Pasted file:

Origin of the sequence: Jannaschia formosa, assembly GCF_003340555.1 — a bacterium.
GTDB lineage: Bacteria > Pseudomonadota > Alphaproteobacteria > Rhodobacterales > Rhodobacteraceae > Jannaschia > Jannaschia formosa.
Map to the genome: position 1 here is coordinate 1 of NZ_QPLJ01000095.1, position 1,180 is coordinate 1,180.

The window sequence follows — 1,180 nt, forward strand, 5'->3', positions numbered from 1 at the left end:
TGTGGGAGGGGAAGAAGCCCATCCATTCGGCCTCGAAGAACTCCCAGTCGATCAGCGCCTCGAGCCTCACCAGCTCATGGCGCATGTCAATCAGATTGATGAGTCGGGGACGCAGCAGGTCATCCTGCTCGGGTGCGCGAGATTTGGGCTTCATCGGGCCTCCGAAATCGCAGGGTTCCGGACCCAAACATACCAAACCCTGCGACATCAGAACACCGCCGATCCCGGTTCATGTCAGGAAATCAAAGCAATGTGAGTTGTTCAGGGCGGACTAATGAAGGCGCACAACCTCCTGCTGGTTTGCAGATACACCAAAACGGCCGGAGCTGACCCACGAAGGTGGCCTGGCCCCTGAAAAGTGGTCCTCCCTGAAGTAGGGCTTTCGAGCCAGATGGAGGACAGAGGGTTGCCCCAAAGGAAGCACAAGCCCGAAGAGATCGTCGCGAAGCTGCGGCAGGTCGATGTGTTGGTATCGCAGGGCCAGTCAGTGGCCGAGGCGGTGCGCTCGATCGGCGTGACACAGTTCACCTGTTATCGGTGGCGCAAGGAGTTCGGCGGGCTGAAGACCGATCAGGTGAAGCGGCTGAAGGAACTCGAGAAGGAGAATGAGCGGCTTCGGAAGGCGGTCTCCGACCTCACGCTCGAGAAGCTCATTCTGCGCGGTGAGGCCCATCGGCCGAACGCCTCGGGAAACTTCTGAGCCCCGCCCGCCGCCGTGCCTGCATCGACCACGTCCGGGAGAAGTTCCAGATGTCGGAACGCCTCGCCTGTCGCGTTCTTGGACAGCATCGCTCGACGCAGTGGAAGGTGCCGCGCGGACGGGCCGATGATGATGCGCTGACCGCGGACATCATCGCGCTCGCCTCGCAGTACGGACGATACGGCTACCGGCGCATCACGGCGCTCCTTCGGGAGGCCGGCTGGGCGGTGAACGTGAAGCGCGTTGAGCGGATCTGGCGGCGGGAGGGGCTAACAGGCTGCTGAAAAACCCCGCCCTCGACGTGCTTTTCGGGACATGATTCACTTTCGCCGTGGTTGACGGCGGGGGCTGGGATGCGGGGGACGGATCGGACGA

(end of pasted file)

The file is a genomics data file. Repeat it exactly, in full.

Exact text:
Origin of the sequence: Jannaschia formosa, assembly GCF_003340555.1 — a bacterium.
GTDB lineage: Bacteria > Pseudomonadota > Alphaproteobacteria > Rhodobacterales > Rhodobacteraceae > Jannaschia > Jannaschia formosa.
Map to the genome: position 1 here is coordinate 1 of NZ_QPLJ01000095.1, position 1,180 is coordinate 1,180.

The window sequence follows — 1,180 nt, forward strand, 5'->3', positions numbered from 1 at the left end:
TGTGGGAGGGGAAGAAGCCCATCCATTCGGCCTCGAAGAACTCCCAGTCGATCAGCGCCTCGAGCCTCACCAGCTCATGGCGCATGTCAATCAGATTGATGAGTCGGGGACGCAGCAGGTCATCCTGCTCGGGTGCGCGAGATTTGGGCTTCATCGGGCCTCCGAAATCGCAGGGTTCCGGACCCAAACATACCAAACCCTGCGACATCAGAACACCGCCGATCCCGGTTCATGTCAGGAAATCAAAGCAATGTGAGTTGTTCAGGGCGGACTAATGAAGGCGCACAACCTCCTGCTGGTTTGCAGATACACCAAAACGGCCGGAGCTGACCCACGAAGGTGGCCTGGCCCCTGAAAAGTGGTCCTCCCTGAAGTAGGGCTTTCGAGCCAGATGGAGGACAGAGGGTTGCCCCAAAGGAAGCACAAGCCCGAAGAGATCGTCGCGAAGCTGCGGCAGGTCGATGTGTTGGTATCGCAGGGCCAGTCAGTGGCCGAGGCGGTGCGCTCGATCGGCGTGACACAGTTCACCTGTTATCGGTGGCGCAAGGAGTTCGGCGGGCTGAAGACCGATCAGGTGAAGCGGCTGAAGGAACTCGAGAAGGAGAATGAGCGGCTTCGGAAGGCGGTCTCCGACCTCACGCTCGAGAAGCTCATTCTGCGCGGTGAGGCCCATCGGCCGAACGCCTCGGGAAACTTCTGAGCCCCGCCCGCCGCCGTGCCTGCATCGACCACGTCCGGGAGAAGTTCCAGATGTCGGAACGCCTCGCCTGTCGCGTTCTTGGACAGCATCGCTCGACGCAGTGGAAGGTGCCGCGCGGACGGGCCGATGATGATGCGCTGACCGCGGACATCATCGCGCTCGCCTCGCAGTACGGACGATACGGCTACCGGCGCATCACGGCGCTCCTTCGGGAGGCCGGCTGGGCGGTGAACGTGAAGCGCGTTGAGCGGATCTGGCGGCGGGAGGGGCTAACAGGCTGCTGAAAAACCCCGCCCTCGACGTGCTTTTCGGGACATGATTCACTTTCGCCGTGGTTGACGGCGGGGGCTGGGATGCGGGGGACGGATCGGACGA